The office of former vice president Annette Lu (呂秀蓮) yesterday denied media reports that she was interested in running in the Taipei mayoral election next year as a Democratic Progressive Party (DPP) candidate.
The Chinese-language United Evening News reported yesterday that a leaflet which listed Lu’s three advantages as the DPP’s mayoral candidate has been circulating among local supporters.
The report also quoted anonymous sources as saying that Lu is scheduled to officially announce her bid on Sept. 6.
Su Yen-fei (蘇妍妃), director of Lu’s office, said the office had no information about Lu’s intention and had never heard of the leaflet.
Asked about her possible candidacy in the election last week, the former vice president said the nomination was “not an issue that she could unilaterally decide.”
DPP members who have expressed interest in entering the Taipei mayoral race included Taipei City Council Deputy Speaker Chou Po-ya (周柏雅) and DPP Legislator Hsu Tain-tsair (許添財), but both are not considered as strong as National Taiwan University physician Ko Wen-je (柯文哲), who enjoys solid support despite not being a DPP member.
Ko has floated the idea of entering the race, but has yet to announce his decision publicly.
According to the DPP’s regulations on the seven-in-one elections, the DPP headquarters will conduct negotiations in those constituencies with two or more aspirants if private negotiations between them fail.
The party would have to decide if a non-member like Ko will be allowed run in the party primary.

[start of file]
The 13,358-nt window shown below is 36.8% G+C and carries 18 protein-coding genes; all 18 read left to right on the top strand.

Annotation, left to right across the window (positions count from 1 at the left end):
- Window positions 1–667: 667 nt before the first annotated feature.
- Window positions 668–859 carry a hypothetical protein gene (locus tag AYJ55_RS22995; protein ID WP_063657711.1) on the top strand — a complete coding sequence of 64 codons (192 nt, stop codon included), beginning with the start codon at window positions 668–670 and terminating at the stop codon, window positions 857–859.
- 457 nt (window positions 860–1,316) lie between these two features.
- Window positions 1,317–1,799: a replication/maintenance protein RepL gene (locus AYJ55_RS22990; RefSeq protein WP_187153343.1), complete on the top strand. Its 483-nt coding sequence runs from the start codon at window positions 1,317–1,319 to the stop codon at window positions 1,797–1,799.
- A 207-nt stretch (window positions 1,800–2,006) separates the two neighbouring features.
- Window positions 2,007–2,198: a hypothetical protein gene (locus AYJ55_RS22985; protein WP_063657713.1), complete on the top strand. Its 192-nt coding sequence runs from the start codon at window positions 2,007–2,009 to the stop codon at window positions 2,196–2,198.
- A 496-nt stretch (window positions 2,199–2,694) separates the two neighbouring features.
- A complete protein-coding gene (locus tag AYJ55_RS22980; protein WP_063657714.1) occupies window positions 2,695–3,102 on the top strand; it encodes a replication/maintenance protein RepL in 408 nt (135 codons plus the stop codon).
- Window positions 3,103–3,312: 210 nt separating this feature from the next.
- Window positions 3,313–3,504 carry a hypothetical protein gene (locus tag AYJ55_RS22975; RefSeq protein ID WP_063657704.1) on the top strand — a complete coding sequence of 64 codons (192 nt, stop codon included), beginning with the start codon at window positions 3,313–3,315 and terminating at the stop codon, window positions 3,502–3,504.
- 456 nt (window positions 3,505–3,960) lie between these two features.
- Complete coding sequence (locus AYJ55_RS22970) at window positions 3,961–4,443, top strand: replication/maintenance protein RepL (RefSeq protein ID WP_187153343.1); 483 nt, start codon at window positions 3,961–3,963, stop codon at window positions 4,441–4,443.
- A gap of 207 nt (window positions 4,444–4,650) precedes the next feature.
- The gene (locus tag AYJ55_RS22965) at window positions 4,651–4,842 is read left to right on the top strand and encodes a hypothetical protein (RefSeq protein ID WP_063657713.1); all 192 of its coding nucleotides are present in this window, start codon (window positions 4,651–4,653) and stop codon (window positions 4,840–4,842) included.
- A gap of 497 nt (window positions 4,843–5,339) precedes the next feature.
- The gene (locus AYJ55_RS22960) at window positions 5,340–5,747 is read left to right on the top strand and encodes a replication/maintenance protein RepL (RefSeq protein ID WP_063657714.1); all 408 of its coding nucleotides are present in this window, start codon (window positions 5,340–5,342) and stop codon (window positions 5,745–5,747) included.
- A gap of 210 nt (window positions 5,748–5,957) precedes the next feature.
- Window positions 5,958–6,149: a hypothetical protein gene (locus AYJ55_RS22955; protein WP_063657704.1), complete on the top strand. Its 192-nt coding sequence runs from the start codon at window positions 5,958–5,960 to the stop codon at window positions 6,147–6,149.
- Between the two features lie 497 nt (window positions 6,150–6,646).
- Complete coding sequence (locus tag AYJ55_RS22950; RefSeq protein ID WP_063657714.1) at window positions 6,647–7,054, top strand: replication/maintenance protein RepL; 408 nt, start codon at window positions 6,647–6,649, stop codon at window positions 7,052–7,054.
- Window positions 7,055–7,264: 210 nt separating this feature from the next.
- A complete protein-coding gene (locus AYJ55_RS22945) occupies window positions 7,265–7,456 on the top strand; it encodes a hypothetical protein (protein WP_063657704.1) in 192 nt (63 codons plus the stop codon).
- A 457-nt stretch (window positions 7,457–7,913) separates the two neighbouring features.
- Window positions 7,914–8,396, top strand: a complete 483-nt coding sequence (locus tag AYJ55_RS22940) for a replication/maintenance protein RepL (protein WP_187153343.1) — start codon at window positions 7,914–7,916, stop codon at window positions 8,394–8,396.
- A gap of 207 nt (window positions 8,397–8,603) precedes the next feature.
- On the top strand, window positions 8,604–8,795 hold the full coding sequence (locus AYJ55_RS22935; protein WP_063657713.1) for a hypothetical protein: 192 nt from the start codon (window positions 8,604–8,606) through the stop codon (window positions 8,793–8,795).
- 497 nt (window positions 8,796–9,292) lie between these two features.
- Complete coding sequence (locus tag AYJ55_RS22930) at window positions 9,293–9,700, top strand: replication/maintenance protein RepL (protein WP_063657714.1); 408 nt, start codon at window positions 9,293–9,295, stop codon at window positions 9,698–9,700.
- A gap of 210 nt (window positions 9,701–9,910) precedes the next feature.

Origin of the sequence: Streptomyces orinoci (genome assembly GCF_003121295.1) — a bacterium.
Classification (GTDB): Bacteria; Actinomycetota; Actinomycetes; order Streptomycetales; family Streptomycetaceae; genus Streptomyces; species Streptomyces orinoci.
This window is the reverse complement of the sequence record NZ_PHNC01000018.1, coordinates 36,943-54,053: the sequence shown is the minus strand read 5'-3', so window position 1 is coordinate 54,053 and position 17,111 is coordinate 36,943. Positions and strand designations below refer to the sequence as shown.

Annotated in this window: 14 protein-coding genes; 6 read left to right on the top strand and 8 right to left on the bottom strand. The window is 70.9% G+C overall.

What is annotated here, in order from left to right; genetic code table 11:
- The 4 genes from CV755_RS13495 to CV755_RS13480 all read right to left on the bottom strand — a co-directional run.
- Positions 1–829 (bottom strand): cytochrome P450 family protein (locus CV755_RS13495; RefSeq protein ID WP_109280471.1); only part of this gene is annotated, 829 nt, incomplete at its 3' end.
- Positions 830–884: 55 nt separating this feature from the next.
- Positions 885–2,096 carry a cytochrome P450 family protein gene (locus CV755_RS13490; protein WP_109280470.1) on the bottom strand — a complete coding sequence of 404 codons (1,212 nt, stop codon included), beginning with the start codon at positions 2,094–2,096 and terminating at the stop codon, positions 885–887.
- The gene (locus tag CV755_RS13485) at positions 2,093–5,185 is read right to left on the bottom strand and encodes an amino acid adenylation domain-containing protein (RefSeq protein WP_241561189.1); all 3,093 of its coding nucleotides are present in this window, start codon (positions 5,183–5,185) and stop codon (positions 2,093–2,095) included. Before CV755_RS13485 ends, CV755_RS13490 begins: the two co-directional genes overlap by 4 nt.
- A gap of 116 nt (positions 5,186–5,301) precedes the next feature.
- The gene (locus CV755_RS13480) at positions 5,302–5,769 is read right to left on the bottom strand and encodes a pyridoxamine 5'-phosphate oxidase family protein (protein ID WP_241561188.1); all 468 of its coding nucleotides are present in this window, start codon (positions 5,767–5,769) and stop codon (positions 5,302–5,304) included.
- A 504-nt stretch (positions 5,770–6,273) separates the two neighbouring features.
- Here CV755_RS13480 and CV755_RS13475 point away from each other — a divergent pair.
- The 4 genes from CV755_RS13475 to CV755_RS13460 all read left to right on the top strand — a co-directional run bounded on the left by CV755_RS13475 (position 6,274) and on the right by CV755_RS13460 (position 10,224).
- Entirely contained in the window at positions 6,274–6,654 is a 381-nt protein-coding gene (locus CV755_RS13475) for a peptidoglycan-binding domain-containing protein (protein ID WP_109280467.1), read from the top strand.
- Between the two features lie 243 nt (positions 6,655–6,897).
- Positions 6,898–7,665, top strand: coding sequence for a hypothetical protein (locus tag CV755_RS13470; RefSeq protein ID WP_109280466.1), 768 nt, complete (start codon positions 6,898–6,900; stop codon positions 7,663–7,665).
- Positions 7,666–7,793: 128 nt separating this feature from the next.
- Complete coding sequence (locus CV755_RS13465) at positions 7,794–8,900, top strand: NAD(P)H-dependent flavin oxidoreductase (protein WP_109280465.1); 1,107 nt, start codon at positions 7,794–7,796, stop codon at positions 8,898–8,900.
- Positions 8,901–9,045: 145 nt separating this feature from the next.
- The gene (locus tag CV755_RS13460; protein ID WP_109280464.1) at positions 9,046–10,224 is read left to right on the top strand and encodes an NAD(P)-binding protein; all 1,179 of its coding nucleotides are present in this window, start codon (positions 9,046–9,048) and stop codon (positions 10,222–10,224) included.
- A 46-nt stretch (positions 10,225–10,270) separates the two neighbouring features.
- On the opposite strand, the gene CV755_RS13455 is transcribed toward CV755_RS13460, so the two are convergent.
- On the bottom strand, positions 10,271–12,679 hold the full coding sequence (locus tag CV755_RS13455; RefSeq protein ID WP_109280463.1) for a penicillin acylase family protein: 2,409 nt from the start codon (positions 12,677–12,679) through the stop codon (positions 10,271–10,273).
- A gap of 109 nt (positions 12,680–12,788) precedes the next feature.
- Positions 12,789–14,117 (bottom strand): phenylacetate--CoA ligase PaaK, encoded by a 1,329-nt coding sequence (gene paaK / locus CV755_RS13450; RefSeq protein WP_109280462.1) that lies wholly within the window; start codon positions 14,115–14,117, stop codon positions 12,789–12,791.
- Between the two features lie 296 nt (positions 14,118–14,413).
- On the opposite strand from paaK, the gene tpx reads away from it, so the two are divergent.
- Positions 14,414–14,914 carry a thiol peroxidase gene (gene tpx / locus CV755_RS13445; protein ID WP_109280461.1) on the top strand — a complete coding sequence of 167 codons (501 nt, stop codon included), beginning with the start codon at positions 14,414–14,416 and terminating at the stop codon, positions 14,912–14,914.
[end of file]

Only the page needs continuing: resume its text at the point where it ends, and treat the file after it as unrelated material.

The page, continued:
Separately, Taipei Mayor Hau Lung-bin (郝龍斌) of the Chinese Nationalist Party (KMT) yesterday said more hopefuls joining the Taipei mayoral election should be seen as a positive development for the city.
Legislator Ting Shou-chung (丁守中) and Taipei City Councilor Yang Shih-chiu (楊實秋), both of the KMT, have expressed their intentions to run in the election.
Former Taipei EasyCard Corp chairman Sean Lien (連勝文) remained tight-lipped about his alleged bid, but is seen as the most likely candidate to represent the KMT in the election.
His real challenge for the party nomination will likely come from Premier Jiang Yi-huah (江宜樺), who is viewed as President Ma Ying-jeou’s (馬英九) preferred candidate in the race.
Hau, who will complete his final term next year, said the KMT should determine its candidate through the primary mechanism.
“The KMT has a primary mechanism to determine the candidate in a democratic way, and I think we will find a candidate all party members can support,” he said yesterday when asked to comment on the election.
The mayoral races in Taipei and the four other special municipalities are part of the so-called seven-in-one elections to be held in December next year.
In addition to the mayoral race, elections will also be held to choose council members, county commissioners, county council members, township mayors and other local public officials.
Taipei has traditionally been a KMT stronghold, and the mayoral election is a must-win battle for the party, as it is seeking to determine its candidate via negotiation.